Poetry Writings & Readings|
LINC-66E: Cloud-Based Tools
Instructor: William Cavada
Fall 2020, Foothill College
By Peter Y. Chou
|Preface: LINC-66e Assignment 3:
(Page 3) Careers: Images of your current career;
Images that represent your future careers. Composed
"Peter the Rock" (page 1) with links to my hobby (Enlightenment)
and favorite web site, KDFC's Classical Music. Composed
"My College Journeys" (page 2) on Learnings at Columbia,
Cornell, Brandeis, Stanford, and Foothill College.
Mentioned leaving Biochemistry career for love in poetry.
This is my current and future focus making poetry
readings and writings to enhance and enlighten our daily lives.
I've taught students to write poems in
program (1991-1996). Honored to have my "Valentine Mints"
cast in bronze near San Francisco's Ferry Building.
I'm quoting four poets who have inspired me Rumi, Dante,
Basho, and Emily Dickinson. I'm sharing videos of four poets
whom I had classes Kenneth Koch, Robert Pinsky, Robert Bly, Kay Ryan.
Writings of Four Poets Who Inspired Me
Syria 1574, Jalal al-Din Rumi
25 Syrian pound, Multicolored,
issued Sept. 25, 2005, a
with Iran, Turkey, and Afghanistan
to commemorate the 800th anniversary
of the birth of
Jalal al-Din Rumi (1207).
Rumi writes and whirls
his joy of light dancing
from wheat to bread
|Mevlana Jalal al-Din Rumi (1207-1273)
God's joy moves from unmarked box to unmarked box,
from cell to cell. As rainwater, down into flower bed.
As roses, up from ground...
Part of the self leaves the body when we sleep
and changes shape. You might say, "Last night
I was a cypress tree, a small bed of tulips,
a field of grapevines."...
Tatatumtum tatum tatadum.
There's the light gold of wheat in the sun
and the gold of bread made from that wheat.
I have neither. I'm only talking about them,
as a town in the desert looks up
at stars on a clear night.
Rumi, "Unmarked Boxes"
translated by Coleman Barks,
The Essential Rumi (1995), p. 272
Rumi founded the Mevlevi Order
of the Whirling Dervishes (Photos;
Dante Alighieri by Raphael
Mount Parnassus, Vatican
2 peso, henna brown,
issued Nov. 23, 1965
Dante shares with us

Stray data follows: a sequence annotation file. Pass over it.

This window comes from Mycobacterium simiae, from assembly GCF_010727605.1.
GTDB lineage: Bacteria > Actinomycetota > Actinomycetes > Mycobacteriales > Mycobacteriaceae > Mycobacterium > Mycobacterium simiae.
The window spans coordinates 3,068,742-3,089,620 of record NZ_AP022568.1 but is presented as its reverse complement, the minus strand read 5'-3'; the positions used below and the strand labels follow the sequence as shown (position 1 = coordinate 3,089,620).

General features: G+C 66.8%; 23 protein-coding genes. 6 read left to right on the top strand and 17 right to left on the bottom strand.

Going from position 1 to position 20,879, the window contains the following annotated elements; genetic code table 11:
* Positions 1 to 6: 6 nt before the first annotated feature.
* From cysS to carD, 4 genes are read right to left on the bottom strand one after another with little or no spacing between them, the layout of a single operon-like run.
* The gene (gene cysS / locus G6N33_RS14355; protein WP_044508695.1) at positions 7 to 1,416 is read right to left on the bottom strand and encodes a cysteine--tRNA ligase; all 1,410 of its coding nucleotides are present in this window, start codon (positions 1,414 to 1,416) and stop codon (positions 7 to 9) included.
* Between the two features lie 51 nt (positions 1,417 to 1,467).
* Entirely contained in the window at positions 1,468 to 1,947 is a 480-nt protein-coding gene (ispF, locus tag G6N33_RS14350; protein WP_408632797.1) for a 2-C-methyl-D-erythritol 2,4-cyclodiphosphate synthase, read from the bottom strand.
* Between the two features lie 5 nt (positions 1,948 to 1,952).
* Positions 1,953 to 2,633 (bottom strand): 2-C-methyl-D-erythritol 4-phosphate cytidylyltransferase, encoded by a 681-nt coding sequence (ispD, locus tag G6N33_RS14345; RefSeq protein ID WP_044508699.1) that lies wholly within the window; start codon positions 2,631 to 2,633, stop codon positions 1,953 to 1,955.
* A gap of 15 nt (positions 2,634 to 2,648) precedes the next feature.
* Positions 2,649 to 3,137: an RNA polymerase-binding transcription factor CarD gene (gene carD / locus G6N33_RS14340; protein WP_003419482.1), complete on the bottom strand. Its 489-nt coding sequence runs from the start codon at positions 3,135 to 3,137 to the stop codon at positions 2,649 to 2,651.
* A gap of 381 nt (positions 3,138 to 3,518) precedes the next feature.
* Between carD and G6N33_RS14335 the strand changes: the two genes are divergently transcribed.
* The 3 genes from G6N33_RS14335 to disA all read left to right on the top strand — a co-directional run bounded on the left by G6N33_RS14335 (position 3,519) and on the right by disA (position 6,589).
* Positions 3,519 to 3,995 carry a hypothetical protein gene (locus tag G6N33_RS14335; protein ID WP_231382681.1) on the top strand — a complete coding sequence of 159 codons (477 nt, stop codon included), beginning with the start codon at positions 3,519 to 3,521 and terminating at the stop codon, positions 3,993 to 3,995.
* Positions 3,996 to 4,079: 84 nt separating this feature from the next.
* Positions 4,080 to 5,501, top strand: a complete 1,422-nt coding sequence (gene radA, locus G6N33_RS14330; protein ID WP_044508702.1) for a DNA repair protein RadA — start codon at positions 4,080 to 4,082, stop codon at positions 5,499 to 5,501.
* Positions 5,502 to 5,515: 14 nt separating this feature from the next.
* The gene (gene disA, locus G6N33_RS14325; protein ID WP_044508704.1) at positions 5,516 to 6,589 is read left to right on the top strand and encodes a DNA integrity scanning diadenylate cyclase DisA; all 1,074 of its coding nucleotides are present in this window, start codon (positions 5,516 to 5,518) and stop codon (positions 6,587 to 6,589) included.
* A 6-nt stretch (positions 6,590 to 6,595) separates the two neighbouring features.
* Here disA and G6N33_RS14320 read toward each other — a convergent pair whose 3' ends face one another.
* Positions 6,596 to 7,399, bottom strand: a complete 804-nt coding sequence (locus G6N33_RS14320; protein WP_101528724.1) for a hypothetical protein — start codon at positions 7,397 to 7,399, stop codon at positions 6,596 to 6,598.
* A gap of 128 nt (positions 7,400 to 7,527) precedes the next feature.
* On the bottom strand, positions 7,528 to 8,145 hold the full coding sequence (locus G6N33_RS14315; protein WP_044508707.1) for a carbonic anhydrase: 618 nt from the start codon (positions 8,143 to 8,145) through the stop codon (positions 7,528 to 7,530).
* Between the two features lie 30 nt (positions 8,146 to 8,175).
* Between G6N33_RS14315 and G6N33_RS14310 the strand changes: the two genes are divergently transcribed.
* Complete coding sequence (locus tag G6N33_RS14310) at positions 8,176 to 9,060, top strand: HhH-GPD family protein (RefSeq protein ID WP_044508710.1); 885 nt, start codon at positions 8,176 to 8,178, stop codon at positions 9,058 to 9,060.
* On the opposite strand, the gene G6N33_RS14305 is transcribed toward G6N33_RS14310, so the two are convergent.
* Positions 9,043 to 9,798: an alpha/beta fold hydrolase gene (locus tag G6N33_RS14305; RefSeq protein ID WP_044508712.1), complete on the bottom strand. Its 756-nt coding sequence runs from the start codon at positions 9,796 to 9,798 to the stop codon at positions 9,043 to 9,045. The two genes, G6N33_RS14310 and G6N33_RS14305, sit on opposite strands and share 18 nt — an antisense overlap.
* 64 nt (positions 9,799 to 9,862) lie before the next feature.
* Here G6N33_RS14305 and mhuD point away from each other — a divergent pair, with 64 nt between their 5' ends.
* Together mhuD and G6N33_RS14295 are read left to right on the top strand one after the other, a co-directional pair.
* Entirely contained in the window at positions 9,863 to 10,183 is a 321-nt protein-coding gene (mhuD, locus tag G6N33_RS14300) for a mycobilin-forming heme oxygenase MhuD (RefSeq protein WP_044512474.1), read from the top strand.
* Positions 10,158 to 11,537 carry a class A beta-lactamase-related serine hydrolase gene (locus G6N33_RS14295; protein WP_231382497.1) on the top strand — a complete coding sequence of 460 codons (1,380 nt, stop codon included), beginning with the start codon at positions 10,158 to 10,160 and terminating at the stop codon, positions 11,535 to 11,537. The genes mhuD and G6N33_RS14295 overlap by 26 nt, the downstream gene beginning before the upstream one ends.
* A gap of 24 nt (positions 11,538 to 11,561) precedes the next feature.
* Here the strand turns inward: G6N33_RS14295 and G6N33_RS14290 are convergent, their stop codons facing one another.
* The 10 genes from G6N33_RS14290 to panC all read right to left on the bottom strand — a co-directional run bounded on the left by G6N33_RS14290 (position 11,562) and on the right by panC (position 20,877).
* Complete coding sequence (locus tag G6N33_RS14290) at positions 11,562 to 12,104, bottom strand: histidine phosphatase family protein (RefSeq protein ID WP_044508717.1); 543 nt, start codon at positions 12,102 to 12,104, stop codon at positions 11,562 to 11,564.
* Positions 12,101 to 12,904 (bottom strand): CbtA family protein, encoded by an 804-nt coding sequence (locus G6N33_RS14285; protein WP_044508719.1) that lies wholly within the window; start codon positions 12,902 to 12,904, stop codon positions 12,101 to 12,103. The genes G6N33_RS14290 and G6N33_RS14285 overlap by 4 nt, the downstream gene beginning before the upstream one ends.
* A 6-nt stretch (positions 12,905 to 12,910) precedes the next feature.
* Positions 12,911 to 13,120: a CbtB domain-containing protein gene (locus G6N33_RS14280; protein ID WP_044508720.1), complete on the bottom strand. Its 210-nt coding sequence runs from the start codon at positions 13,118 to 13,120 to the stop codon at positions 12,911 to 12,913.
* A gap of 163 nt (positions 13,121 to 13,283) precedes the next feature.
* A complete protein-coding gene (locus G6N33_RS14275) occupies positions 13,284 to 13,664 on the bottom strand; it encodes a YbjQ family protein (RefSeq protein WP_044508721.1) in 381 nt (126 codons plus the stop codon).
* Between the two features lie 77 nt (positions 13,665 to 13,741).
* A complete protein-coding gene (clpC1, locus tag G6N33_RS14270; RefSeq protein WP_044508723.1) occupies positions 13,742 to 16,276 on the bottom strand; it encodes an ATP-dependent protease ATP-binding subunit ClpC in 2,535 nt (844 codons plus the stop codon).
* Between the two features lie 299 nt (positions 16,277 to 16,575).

the bread of angels while
soaring up to the stars.
Dante at Wisdom Portal
|Dante Alighieri (1265-1321),
(Translated by Allen Mandelbaum)
The waves I take were never sailed before;
Minerva breathes, Apollo pilots me,
and the nine Muses show to me the Bears.
You other few who turned your minds in time
unto the bread of angels, which provides
men here with life-but hungering for more
The "bread of angels" is cited in
"Man did eat angels' food" and
"You gave them the food of angels". In his Notes to Paradiso II.11, John Ciardi writes:
"The bread of angels is the knowledge of God. It is by that, Dante says, that we are able to live,
but no mortal man can grasp enough of it to become satisfied, the Divine Mystery being veiled from man."
Dante writes: "Blessed are the few who sit at the table where the bread of the angels is eaten."
On his ascent to the stars, Dante says none has made such a journey. So he invokes
Apollo, god of poetry as pilot and guide. He asks Minerva, goddess of wisdom to fill the sails
of his ship, and the nine Muses to help him navigate to "the Bears" (Ursa Major & Ursa Minor, where
the Pole Star resides).
Portrait of Matsuo Basho
by Yosa Buson (1716-1784)
Basho sounds like a frog
croaking before plopping
into the pristine pond.
|Matsuo Basho (1644-1694)
The original Japanese:|
Furu ike ya
mizu no oto
Translation (Alan Watts):|
The old pond,
A frog jumps in:
30 translations of this haiku
In Kawazu Awase (1686), the haiku master Basho writes: "Go to the pine
or bamboo if you want to learn about the pine or bamboo. Leave your ego behind,
otherwise you impose yourself on the object and do not learn. Your poetry comes
naturally when you have become one with the object. When you plunge deep into
the object, you'll see a hidden glimmering there."
Rilke did this on Rodin's advice, went to the Paris Zoo and
wrote his in-seeing "Panther" poem
("First Poem in Paris").
Commentary on Basho's frog haiku.
Basho's The Complete Haiku (2008).
United States 1436,
8¢, Multicolored, greenish,
issued August 28, 1971
to the bee and butterfly
who inspire her poems.
|Emily Dickinson (1830-1886)
Poem 111 (circa 1859)
The Bee is not afraid of me.
I know the Butterfly.
The pretty people in the Woods
Receive me cordially
The Brooks laugh louder when I come
The Breezes madder play;
Wherefore mine eye thy silver mists,
Wherefore, Oh Summer Day?
Thomas H. Johnson,
Complete Poems of Emily Dickinson
Little, Brown & Company, Boston, 1960, p. 53
Emily Dickinson Celebration.
Dove of Discovery; Emily's
Readings of Four Poets Whom I Had Classes With
|Kenneth Koch, (1925-2002)
The Collected Poems of Kenneth Koch
Alfred A. Knopf, New York, 2006
Koch was my Freshman English Professor at Columbia, 1959-1960;
He wasn't published then, but became a well known poet of the
children to write poetry in NYC;
inspired my CPITS teaching.
Koch asked the class to memorize Dylan Thomas's poem
It was the hardest homework, more difficult than any chemistry or physics
homework at Columbia. When he gave a reading at SJSU, he signed his book
"To Peter, my former student."
reading "To You"
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| © Peter Y. Chou,
P.O. Box 390707, Mountain View, CA 94039